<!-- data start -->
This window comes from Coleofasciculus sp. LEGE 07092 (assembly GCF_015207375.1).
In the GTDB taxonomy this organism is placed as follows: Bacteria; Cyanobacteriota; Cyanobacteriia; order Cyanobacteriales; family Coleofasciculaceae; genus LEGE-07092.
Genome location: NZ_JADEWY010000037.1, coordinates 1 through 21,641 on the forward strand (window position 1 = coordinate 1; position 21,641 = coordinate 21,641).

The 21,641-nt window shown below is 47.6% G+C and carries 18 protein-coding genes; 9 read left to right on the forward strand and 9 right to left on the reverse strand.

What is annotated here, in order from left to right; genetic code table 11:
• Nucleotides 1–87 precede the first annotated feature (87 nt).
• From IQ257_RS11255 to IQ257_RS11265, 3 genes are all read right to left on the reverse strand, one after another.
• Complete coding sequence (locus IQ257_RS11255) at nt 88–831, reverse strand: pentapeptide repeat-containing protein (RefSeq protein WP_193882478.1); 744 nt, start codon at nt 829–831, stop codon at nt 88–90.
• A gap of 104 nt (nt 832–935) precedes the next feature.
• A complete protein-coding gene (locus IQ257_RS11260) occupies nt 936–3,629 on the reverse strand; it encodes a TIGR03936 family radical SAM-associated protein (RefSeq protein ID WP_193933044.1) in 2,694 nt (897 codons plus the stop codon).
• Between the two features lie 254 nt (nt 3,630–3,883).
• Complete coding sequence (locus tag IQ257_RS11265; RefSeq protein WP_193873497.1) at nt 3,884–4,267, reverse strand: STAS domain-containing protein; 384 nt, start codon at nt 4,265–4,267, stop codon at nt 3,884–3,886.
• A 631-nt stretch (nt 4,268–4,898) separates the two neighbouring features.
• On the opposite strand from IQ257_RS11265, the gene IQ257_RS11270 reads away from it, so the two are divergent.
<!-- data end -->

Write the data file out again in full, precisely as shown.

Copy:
This window comes from Coleofasciculus sp. LEGE 07092 (assembly GCF_015207375.1).
In the GTDB taxonomy this organism is placed as follows: Bacteria; Cyanobacteriota; Cyanobacteriia; order Cyanobacteriales; family Coleofasciculaceae; genus LEGE-07092.
Genome location: NZ_JADEWY010000037.1, coordinates 1 through 21,641 on the forward strand (window position 1 = coordinate 1; position 21,641 = coordinate 21,641).

The 21,641-nt window shown below is 47.6% G+C and carries 18 protein-coding genes; 9 read left to right on the forward strand and 9 right to left on the reverse strand.

What is annotated here, in order from left to right; genetic code table 11:
• Nucleotides 1–87 precede the first annotated feature (87 nt).
• From IQ257_RS11255 to IQ257_RS11265, 3 genes are all read right to left on the reverse strand, one after another.
• Complete coding sequence (locus IQ257_RS11255) at nt 88–831, reverse strand: pentapeptide repeat-containing protein (RefSeq protein WP_193882478.1); 744 nt, start codon at nt 829–831, stop codon at nt 88–90.
• A gap of 104 nt (nt 832–935) precedes the next feature.
• A complete protein-coding gene (locus IQ257_RS11260) occupies nt 936–3,629 on the reverse strand; it encodes a TIGR03936 family radical SAM-associated protein (RefSeq protein ID WP_193933044.1) in 2,694 nt (897 codons plus the stop codon).
• Between the two features lie 254 nt (nt 3,630–3,883).
• Complete coding sequence (locus tag IQ257_RS11265; RefSeq protein WP_193873497.1) at nt 3,884–4,267, reverse strand: STAS domain-containing protein; 384 nt, start codon at nt 4,265–4,267, stop codon at nt 3,884–3,886.
• A 631-nt stretch (nt 4,268–4,898) separates the two neighbouring features.
• On the opposite strand from IQ257_RS11265, the gene IQ257_RS11270 reads away from it, so the two are divergent.